I had a perfectly enjoyable child-free Saturday, since my kids are with my in-laws in Pennsylvania and we are not getting them back until we all meet at the Orioles game on Sunday. We went to the Pope John Paul II Cultural Center, which is across the way from the National Shrine of the Immaculate Conception so we went there too. The Cultural Center has Marc Chagall's 1957 Bible Series on display, 105 etchings by Chagall (whom the receptionist described to us as a "Jewish gentleman," presuming we were Catholic) based on events and scenes in the Torah and prophetic books of the Bible; a set of pages from the 15th century Borso d'Este illluminated Bible; and a permanent exhibit on the Jewish temples that stood on the site of the Temple Mount in Jerusalem (interestingly, American Catholic rhetoric is just as biased if not more so than Jewish rhetoric on the region: for instance, the exhibit claims that "hovels" were torn down where they were blocking views of the Western Wall, rather than that Muslim homes were destroyed, though the press is fond of blaming Israeli Jews for those sorts of statements). There was also a display of holy cards from the sublime to delightfully cheesy baseball-card type images of saints.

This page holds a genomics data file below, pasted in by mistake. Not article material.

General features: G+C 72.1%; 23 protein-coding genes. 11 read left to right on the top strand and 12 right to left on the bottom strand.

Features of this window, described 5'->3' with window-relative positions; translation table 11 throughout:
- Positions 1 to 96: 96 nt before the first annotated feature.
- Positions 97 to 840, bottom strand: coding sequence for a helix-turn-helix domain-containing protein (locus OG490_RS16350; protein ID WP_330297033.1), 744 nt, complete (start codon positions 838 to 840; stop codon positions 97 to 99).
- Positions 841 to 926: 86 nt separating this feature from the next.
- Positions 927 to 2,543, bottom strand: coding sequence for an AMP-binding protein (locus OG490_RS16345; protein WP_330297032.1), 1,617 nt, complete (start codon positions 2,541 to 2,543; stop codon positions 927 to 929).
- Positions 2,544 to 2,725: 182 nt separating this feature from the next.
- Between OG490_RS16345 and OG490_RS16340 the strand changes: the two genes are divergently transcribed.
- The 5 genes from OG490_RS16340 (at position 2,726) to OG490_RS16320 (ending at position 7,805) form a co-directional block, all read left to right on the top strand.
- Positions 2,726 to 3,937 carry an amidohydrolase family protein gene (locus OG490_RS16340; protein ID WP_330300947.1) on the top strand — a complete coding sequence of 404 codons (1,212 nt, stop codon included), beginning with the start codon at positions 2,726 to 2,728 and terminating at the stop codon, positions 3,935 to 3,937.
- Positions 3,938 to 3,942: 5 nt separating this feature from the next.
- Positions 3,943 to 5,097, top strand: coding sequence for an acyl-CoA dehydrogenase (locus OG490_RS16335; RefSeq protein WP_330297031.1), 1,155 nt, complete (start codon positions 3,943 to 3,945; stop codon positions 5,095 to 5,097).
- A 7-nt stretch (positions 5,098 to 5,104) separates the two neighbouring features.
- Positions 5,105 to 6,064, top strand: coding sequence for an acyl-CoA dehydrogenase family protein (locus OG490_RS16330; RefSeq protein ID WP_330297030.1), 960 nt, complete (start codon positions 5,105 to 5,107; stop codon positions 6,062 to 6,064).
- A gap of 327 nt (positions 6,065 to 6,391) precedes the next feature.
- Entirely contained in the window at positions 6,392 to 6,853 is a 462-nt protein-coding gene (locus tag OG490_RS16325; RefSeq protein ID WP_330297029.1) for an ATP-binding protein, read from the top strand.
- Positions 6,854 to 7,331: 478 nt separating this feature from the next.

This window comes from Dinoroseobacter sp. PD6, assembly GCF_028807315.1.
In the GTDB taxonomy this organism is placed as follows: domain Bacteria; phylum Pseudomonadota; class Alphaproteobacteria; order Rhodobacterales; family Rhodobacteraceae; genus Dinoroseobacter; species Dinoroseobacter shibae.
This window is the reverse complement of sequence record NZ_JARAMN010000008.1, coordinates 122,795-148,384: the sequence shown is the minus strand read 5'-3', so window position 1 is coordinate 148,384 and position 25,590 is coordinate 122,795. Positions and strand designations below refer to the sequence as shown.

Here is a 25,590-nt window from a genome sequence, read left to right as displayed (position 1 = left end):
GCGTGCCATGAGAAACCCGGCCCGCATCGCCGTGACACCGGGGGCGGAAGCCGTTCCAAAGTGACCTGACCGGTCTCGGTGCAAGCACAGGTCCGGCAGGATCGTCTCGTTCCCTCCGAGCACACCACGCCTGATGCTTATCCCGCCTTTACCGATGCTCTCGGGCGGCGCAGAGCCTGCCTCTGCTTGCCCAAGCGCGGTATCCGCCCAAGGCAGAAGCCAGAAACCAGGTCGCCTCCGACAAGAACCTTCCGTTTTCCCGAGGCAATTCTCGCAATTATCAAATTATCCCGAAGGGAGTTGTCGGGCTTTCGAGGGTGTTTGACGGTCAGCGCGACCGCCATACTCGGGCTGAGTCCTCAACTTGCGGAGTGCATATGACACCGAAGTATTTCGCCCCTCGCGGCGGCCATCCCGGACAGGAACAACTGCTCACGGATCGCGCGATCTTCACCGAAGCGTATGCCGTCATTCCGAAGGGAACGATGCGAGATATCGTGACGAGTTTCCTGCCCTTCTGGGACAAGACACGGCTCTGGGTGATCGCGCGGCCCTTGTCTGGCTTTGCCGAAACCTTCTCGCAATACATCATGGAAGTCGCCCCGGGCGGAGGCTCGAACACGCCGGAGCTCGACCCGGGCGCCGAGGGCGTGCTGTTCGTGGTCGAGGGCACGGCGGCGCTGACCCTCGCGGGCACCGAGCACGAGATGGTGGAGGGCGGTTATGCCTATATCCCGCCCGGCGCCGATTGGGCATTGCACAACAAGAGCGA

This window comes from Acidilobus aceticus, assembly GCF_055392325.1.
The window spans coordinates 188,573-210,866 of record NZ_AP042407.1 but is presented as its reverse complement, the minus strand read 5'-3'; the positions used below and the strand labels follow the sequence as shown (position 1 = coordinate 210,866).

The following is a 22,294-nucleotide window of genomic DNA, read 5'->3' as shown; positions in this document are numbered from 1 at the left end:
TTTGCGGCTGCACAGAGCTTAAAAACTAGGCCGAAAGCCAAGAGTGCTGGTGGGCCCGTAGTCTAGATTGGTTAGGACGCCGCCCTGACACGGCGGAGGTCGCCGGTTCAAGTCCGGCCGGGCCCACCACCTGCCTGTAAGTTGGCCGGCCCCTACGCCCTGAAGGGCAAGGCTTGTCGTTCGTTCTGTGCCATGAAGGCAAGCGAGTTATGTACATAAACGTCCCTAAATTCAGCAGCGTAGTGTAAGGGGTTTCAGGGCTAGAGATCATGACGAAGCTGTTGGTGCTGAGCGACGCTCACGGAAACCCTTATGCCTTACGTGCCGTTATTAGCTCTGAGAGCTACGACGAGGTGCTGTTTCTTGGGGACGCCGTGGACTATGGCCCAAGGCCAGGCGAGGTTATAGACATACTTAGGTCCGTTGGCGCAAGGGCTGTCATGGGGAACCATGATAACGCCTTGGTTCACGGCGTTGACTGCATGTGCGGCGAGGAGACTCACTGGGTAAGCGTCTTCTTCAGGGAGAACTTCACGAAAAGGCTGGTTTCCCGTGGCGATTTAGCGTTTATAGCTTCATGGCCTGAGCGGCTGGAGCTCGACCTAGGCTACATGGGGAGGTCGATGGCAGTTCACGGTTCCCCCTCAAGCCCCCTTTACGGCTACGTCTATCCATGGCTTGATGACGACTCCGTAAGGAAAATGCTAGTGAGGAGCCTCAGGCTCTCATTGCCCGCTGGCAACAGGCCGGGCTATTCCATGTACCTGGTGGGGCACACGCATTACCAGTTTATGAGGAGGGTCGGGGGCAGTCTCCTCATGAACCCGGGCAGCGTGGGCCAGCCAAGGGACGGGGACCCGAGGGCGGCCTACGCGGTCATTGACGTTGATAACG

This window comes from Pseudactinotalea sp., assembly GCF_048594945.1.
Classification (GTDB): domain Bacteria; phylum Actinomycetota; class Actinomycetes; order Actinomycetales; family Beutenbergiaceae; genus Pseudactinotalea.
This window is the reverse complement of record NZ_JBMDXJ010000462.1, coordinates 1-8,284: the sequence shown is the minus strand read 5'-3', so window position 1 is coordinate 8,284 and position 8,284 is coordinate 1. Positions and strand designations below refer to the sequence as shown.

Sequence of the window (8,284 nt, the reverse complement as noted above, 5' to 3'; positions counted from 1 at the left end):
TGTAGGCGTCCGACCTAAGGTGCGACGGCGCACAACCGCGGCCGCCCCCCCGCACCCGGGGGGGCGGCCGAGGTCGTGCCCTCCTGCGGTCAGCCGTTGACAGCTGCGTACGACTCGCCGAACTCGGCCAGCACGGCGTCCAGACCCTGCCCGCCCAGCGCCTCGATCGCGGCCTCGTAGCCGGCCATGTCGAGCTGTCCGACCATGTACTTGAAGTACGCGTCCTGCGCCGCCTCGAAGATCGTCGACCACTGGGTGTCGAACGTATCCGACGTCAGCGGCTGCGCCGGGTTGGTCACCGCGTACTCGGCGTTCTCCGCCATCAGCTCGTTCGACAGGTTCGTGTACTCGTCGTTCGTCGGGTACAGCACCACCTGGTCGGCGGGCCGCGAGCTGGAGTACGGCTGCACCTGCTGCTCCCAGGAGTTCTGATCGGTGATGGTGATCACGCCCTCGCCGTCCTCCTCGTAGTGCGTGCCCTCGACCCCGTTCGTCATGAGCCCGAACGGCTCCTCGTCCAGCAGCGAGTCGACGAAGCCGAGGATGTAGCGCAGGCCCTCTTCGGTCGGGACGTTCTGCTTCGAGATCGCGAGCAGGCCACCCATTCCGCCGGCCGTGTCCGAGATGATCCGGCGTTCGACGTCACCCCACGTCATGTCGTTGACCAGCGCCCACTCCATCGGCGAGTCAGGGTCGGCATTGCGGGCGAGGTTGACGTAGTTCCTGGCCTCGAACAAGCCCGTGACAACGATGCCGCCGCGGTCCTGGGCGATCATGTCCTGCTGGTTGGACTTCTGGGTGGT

The first time I was ever in the Shrine of the Immaculate Conception, I was taking summer theater classes for high school students at adjacent Catholic University's drama department. It was by far the biggest church that I had ever entered and I was absolutely awed. Now I am struck by how much smaller and more modern it seems compared to St. Paul's, Durham Cathedral and York Minster in England, but it is still a magnificent building. There were many candles lit for the victims in London and people crying in the shrines to the various aspects of the Lady. I am incapable of walking into a Catholic church without a deep sense of ambivalence, even a contemporary American one (it was dedicated in 1959) -- the bookstore has a big display of the virulently anti-Semitic book that was Mel Gibson's primary source for The Passion of the Christ, and it felt very strange to be inside a church the same week a leading cardinal declared that belief in evolution as accepted by science today may be incompatible with Catholic faith. This is one of those weeks where I want to take all organized religion and give it to the monkeys -- between allegations of Fundamentalist coercion in the Air Force and signs of religious incompatibility all over the globe causing brutality, it seems worse than useless to me.